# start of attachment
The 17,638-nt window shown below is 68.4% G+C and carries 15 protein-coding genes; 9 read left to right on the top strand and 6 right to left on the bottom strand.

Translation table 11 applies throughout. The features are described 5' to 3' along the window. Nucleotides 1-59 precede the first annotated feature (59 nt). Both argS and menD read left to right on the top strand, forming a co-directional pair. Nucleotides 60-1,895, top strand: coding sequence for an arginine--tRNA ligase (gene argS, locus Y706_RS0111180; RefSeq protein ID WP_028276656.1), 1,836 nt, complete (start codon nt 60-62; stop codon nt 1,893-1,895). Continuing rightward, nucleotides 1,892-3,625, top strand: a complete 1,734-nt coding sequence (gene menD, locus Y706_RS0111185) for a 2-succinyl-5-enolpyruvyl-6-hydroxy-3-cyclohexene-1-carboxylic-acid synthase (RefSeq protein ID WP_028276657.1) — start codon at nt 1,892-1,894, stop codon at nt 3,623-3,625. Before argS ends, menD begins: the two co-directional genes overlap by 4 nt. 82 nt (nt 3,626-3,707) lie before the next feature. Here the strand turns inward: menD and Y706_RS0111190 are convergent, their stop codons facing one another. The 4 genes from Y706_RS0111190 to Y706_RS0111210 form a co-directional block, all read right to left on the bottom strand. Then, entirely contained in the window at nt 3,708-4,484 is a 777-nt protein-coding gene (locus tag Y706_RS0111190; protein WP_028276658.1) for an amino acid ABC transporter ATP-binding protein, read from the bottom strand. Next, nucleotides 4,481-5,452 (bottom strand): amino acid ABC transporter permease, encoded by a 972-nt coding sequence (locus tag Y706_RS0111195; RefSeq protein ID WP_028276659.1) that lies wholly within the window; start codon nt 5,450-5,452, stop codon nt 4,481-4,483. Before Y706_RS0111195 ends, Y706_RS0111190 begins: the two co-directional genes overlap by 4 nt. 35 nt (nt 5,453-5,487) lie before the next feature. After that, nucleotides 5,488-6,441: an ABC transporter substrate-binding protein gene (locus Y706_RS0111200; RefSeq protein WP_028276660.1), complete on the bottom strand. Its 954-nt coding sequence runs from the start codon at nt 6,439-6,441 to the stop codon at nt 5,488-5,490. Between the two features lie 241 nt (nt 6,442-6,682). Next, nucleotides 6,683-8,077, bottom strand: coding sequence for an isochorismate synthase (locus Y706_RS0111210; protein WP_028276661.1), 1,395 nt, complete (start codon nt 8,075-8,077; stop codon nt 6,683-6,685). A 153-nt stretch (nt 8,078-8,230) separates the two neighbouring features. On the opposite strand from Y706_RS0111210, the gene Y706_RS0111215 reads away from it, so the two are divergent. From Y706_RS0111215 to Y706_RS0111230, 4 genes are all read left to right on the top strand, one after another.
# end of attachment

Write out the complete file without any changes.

The 17,638-nt window shown below is 68.4% G+C and carries 15 protein-coding genes; 9 read left to right on the top strand and 6 right to left on the bottom strand.

Translation table 11 applies throughout. The features are described 5' to 3' along the window. Nucleotides 1-59 precede the first annotated feature (59 nt). Both argS and menD read left to right on the top strand, forming a co-directional pair. Nucleotides 60-1,895, top strand: coding sequence for an arginine--tRNA ligase (gene argS, locus Y706_RS0111180; RefSeq protein ID WP_028276656.1), 1,836 nt, complete (start codon nt 60-62; stop codon nt 1,893-1,895). Continuing rightward, nucleotides 1,892-3,625, top strand: a complete 1,734-nt coding sequence (gene menD, locus Y706_RS0111185) for a 2-succinyl-5-enolpyruvyl-6-hydroxy-3-cyclohexene-1-carboxylic-acid synthase (RefSeq protein ID WP_028276657.1) — start codon at nt 1,892-1,894, stop codon at nt 3,623-3,625. Before argS ends, menD begins: the two co-directional genes overlap by 4 nt. 82 nt (nt 3,626-3,707) lie before the next feature. Here the strand turns inward: menD and Y706_RS0111190 are convergent, their stop codons facing one another. The 4 genes from Y706_RS0111190 to Y706_RS0111210 form a co-directional block, all read right to left on the bottom strand. Then, entirely contained in the window at nt 3,708-4,484 is a 777-nt protein-coding gene (locus tag Y706_RS0111190; protein WP_028276658.1) for an amino acid ABC transporter ATP-binding protein, read from the bottom strand. Next, nucleotides 4,481-5,452 (bottom strand): amino acid ABC transporter permease, encoded by a 972-nt coding sequence (locus tag Y706_RS0111195; RefSeq protein ID WP_028276659.1) that lies wholly within the window; start codon nt 5,450-5,452, stop codon nt 4,481-4,483. Before Y706_RS0111195 ends, Y706_RS0111190 begins: the two co-directional genes overlap by 4 nt. 35 nt (nt 5,453-5,487) lie before the next feature. After that, nucleotides 5,488-6,441: an ABC transporter substrate-binding protein gene (locus Y706_RS0111200; RefSeq protein WP_028276660.1), complete on the bottom strand. Its 954-nt coding sequence runs from the start codon at nt 6,439-6,441 to the stop codon at nt 5,488-5,490. Between the two features lie 241 nt (nt 6,442-6,682). Next, nucleotides 6,683-8,077, bottom strand: coding sequence for an isochorismate synthase (locus Y706_RS0111210; protein WP_028276661.1), 1,395 nt, complete (start codon nt 8,075-8,077; stop codon nt 6,683-6,685). A 153-nt stretch (nt 8,078-8,230) separates the two neighbouring features. On the opposite strand from Y706_RS0111210, the gene Y706_RS0111215 reads away from it, so the two are divergent. From Y706_RS0111215 to Y706_RS0111230, 4 genes are all read left to right on the top strand, one after another.